Neanderthals were an archaic human species which separated from our own modern human lineage early in the Middle Pleistocene era, approximately 2.6 million to 11,700 years ago. From fossils that have been discovered, we know that they then spread across Europe and Asia and lived there from approximately 400,000 years ago up to 40,000 years ago. Because they did not live within Africa, we can see their contributions to modern-day humans in every population outside of Africa.
Scientists were able to fully sequence the Neanderthal genome in 2010, and further sequencing has taken place in more recent years, revealing more about our distant relatives, and allowing scientists to build up a picture of how they may have looked. We also know a little about their behaviours from artefacts found with their remains.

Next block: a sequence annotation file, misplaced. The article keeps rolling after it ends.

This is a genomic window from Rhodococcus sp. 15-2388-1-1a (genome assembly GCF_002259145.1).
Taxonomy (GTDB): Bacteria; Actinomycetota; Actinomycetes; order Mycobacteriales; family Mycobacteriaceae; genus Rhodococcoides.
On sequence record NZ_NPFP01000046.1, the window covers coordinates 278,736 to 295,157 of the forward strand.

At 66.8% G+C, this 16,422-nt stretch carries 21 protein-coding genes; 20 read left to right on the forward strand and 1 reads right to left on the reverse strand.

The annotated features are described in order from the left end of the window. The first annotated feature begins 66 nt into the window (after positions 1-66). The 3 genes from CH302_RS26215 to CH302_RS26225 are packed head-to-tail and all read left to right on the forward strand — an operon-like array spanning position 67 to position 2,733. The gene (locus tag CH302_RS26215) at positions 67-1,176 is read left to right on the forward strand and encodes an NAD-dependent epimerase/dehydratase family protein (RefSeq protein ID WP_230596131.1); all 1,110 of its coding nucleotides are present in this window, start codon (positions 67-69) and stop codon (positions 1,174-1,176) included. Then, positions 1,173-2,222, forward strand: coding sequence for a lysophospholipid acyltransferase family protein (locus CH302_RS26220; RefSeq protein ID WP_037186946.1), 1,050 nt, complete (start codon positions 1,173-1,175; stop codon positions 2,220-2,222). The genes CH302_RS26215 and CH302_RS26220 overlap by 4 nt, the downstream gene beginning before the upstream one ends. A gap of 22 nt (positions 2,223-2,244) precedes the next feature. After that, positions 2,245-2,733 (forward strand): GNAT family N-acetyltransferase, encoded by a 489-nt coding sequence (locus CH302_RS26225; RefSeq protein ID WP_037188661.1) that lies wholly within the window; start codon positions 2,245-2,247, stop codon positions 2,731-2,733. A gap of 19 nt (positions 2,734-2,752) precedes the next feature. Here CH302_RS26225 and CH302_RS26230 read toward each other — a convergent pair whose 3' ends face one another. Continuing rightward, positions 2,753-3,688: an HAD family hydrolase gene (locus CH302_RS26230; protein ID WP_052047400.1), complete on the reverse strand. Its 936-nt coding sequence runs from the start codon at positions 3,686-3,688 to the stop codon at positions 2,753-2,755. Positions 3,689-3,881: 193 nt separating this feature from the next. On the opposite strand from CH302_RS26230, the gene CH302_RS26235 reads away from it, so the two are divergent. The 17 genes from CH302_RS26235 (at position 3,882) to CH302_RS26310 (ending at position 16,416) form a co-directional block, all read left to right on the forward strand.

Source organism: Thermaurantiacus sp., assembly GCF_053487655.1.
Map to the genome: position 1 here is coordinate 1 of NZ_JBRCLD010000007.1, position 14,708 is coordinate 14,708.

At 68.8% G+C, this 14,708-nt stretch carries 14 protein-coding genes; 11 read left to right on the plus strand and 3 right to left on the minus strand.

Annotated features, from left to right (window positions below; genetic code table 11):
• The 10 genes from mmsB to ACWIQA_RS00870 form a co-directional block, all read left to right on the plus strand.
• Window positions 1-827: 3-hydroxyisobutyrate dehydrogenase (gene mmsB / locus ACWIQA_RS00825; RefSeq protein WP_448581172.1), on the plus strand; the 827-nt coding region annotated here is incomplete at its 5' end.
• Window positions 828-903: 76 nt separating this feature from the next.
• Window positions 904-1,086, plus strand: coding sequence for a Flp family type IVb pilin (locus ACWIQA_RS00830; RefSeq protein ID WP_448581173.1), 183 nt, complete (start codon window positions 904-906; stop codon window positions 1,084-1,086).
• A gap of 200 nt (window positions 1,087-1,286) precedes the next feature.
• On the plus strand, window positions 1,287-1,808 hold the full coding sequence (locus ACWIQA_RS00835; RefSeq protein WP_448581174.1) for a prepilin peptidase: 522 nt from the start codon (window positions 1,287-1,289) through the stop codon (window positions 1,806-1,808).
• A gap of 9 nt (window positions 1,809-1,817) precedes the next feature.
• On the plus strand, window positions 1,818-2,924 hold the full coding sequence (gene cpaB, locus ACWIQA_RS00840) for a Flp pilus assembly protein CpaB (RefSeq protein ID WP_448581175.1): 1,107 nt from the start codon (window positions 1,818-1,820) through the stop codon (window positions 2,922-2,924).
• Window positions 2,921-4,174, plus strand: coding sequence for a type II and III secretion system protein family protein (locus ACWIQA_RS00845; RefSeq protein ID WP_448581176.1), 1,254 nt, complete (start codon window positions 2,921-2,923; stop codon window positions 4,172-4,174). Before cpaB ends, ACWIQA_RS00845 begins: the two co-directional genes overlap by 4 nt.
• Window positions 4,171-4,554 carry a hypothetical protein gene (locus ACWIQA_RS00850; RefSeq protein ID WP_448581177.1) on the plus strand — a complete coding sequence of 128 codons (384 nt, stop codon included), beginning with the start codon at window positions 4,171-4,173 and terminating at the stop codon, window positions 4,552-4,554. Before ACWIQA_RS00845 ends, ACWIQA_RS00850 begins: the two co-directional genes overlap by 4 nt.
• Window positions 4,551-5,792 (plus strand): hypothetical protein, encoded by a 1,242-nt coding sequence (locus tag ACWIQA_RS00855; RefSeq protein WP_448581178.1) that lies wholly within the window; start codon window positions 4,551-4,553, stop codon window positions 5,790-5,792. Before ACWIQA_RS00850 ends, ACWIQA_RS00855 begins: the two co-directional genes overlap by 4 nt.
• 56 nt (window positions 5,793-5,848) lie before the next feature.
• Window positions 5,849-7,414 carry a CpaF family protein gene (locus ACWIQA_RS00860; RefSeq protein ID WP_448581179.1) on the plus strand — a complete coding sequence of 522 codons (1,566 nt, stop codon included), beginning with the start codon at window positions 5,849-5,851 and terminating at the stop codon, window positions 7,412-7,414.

They walked upright like us, and are likely to have had a stocky build with a prominent brow ridge. Their remains show that they were well adapted to living in colder climates.
Although the popular depiction of a Neanderthal is that of a club-weilding brute capable of little more than grunting to communicate, recent studies (beginning in the 1980s and published from the early 2000s) have shown that they were in fact capable of language, complex tool use,and even creating art.